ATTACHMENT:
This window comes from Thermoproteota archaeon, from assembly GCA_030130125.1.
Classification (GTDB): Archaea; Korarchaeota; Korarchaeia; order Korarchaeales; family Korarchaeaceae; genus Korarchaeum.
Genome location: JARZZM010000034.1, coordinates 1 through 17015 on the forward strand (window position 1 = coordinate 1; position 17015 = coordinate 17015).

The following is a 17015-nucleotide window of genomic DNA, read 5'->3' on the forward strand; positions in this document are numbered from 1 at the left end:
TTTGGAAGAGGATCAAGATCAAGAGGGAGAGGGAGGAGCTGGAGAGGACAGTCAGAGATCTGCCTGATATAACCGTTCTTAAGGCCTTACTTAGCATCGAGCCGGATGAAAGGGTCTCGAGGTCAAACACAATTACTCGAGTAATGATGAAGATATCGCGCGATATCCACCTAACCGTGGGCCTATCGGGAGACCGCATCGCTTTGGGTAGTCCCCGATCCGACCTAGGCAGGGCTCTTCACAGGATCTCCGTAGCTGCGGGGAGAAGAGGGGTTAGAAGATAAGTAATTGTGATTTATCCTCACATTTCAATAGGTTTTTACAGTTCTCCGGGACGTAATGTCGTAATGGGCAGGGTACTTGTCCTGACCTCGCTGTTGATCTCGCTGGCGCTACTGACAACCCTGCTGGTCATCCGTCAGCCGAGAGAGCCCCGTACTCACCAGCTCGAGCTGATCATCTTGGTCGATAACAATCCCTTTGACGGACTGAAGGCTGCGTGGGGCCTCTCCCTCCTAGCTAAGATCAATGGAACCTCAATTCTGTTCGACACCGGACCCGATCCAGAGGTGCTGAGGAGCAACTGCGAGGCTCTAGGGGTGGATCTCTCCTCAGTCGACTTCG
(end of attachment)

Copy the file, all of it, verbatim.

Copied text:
This window comes from Thermoproteota archaeon, from assembly GCA_030130125.1.
Classification (GTDB): Archaea; Korarchaeota; Korarchaeia; order Korarchaeales; family Korarchaeaceae; genus Korarchaeum.
Genome location: JARZZM010000034.1, coordinates 1 through 17015 on the forward strand (window position 1 = coordinate 1; position 17015 = coordinate 17015).

The following is a 17015-nucleotide window of genomic DNA, read 5'->3' on the forward strand; positions in this document are numbered from 1 at the left end:
TTTGGAAGAGGATCAAGATCAAGAGGGAGAGGGAGGAGCTGGAGAGGACAGTCAGAGATCTGCCTGATATAACCGTTCTTAAGGCCTTACTTAGCATCGAGCCGGATGAAAGGGTCTCGAGGTCAAACACAATTACTCGAGTAATGATGAAGATATCGCGCGATATCCACCTAACCGTGGGCCTATCGGGAGACCGCATCGCTTTGGGTAGTCCCCGATCCGACCTAGGCAGGGCTCTTCACAGGATCTCCGTAGCTGCGGGGAGAAGAGGGGTTAGAAGATAAGTAATTGTGATTTATCCTCACATTTCAATAGGTTTTTACAGTTCTCCGGGACGTAATGTCGTAATGGGCAGGGTACTTGTCCTGACCTCGCTGTTGATCTCGCTGGCGCTACTGACAACCCTGCTGGTCATCCGTCAGCCGAGAGAGCCCCGTACTCACCAGCTCGAGCTGATCATCTTGGTCGATAACAATCCCTTTGACGGACTGAAGGCTGCGTGGGGCCTCTCCCTCCTAGCTAAGATCAATGGAACCTCAATTCTGTTCGACACCGGACCCGATCCAGAGGTGCTGAGGAGCAACTGCGAGGCTCTAGGGGTGGATCTCTCCTCAGTCGACTTCG